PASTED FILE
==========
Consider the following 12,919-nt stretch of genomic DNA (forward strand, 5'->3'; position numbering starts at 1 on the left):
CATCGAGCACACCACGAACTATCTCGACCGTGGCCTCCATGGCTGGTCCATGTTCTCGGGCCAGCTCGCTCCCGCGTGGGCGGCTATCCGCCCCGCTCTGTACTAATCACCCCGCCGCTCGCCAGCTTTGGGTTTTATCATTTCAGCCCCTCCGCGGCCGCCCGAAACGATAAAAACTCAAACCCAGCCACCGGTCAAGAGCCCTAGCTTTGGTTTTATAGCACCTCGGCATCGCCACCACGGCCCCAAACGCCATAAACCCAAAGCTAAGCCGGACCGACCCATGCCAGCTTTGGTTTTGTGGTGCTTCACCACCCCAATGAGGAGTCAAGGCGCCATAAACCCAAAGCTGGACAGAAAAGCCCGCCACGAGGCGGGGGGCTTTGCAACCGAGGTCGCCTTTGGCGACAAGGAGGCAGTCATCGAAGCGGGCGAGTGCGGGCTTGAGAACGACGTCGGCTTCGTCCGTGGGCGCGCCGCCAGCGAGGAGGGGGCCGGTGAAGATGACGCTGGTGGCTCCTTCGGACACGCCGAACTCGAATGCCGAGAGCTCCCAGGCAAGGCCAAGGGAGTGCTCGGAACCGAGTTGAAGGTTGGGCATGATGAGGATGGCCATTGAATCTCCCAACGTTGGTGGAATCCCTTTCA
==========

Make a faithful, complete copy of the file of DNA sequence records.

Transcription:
Consider the following 12,919-nt stretch of genomic DNA (forward strand, 5'->3'; position numbering starts at 1 on the left):
CATCGAGCACACCACGAACTATCTCGACCGTGGCCTCCATGGCTGGTCCATGTTCTCGGGCCAGCTCGCTCCCGCGTGGGCGGCTATCCGCCCCGCTCTGTACTAATCACCCCGCCGCTCGCCAGCTTTGGGTTTTATCATTTCAGCCCCTCCGCGGCCGCCCGAAACGATAAAAACTCAAACCCAGCCACCGGTCAAGAGCCCTAGCTTTGGTTTTATAGCACCTCGGCATCGCCACCACGGCCCCAAACGCCATAAACCCAAAGCTAAGCCGGACCGACCCATGCCAGCTTTGGTTTTGTGGTGCTTCACCACCCCAATGAGGAGTCAAGGCGCCATAAACCCAAAGCTGGACAGAAAAGCCCGCCACGAGGCGGGGGGCTTTGCAACCGAGGTCGCCTTTGGCGACAAGGAGGCAGTCATCGAAGCGGGCGAGTGCGGGCTTGAGAACGACGTCGGCTTCGTCCGTGGGCGCGCCGCCAGCGAGGAGGGGGCCGGTGAAGATGACGCTGGTGGCTCCTTCGGACACGCCGAACTCGAATGCCGAGAGCTCCCAGGCAAGGCCAAGGGAGTGCTCGGAACCGAGTTGAAGGTTGGGCATGATGAGGATGGCCATTGAATCTCCCAACGTTGGTGGAATCCCTTTCA